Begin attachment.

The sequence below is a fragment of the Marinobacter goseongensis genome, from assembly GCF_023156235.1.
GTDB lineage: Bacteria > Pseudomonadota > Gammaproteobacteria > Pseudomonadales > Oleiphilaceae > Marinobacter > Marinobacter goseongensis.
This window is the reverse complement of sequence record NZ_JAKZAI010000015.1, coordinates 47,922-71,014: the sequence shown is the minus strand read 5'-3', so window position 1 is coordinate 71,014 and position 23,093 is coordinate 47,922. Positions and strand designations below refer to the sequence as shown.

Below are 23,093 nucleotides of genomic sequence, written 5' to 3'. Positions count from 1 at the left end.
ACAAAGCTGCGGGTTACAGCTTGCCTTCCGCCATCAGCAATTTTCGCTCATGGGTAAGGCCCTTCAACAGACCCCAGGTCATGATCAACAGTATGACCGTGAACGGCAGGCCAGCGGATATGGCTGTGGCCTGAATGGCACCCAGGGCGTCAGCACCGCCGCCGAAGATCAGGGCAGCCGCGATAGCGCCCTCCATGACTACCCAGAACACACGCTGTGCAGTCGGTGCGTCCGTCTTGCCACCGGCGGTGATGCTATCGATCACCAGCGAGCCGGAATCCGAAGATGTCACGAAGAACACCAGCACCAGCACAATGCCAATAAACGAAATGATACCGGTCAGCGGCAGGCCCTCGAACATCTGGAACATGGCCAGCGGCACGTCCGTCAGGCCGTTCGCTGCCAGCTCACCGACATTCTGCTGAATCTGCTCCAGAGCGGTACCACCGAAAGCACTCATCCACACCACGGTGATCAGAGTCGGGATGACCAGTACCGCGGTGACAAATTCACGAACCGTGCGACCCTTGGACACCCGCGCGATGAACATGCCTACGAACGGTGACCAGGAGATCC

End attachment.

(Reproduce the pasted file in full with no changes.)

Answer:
The sequence below is a fragment of the Marinobacter goseongensis genome, from assembly GCF_023156235.1.
GTDB lineage: Bacteria > Pseudomonadota > Gammaproteobacteria > Pseudomonadales > Oleiphilaceae > Marinobacter > Marinobacter goseongensis.
This window is the reverse complement of sequence record NZ_JAKZAI010000015.1, coordinates 47,922-71,014: the sequence shown is the minus strand read 5'-3', so window position 1 is coordinate 71,014 and position 23,093 is coordinate 47,922. Positions and strand designations below refer to the sequence as shown.

Below are 23,093 nucleotides of genomic sequence, written 5' to 3'. Positions count from 1 at the left end.
ACAAAGCTGCGGGTTACAGCTTGCCTTCCGCCATCAGCAATTTTCGCTCATGGGTAAGGCCCTTCAACAGACCCCAGGTCATGATCAACAGTATGACCGTGAACGGCAGGCCAGCGGATATGGCTGTGGCCTGAATGGCACCCAGGGCGTCAGCACCGCCGCCGAAGATCAGGGCAGCCGCGATAGCGCCCTCCATGACTACCCAGAACACACGCTGTGCAGTCGGTGCGTCCGTCTTGCCACCGGCGGTGATGCTATCGATCACCAGCGAGCCGGAATCCGAAGATGTCACGAAGAACACCAGCACCAGCACAATGCCAATAAACGAAATGATACCGGTCAGCGGCAGGCCCTCGAACATCTGGAACATGGCCAGCGGCACGTCCGTCAGGCCGTTCGCTGCCAGCTCACCGACATTCTGCTGAATCTGCTCCAGAGCGGTACCACCGAAAGCACTCATCCACACCACGGTGATCAGAGTCGGGATGACCAGTACCGCGGTGACAAATTCACGAACCGTGCGACCCTTGGACACCCGCGCGATGAACATGCCTACGAACGGTGACCAGGAGATCC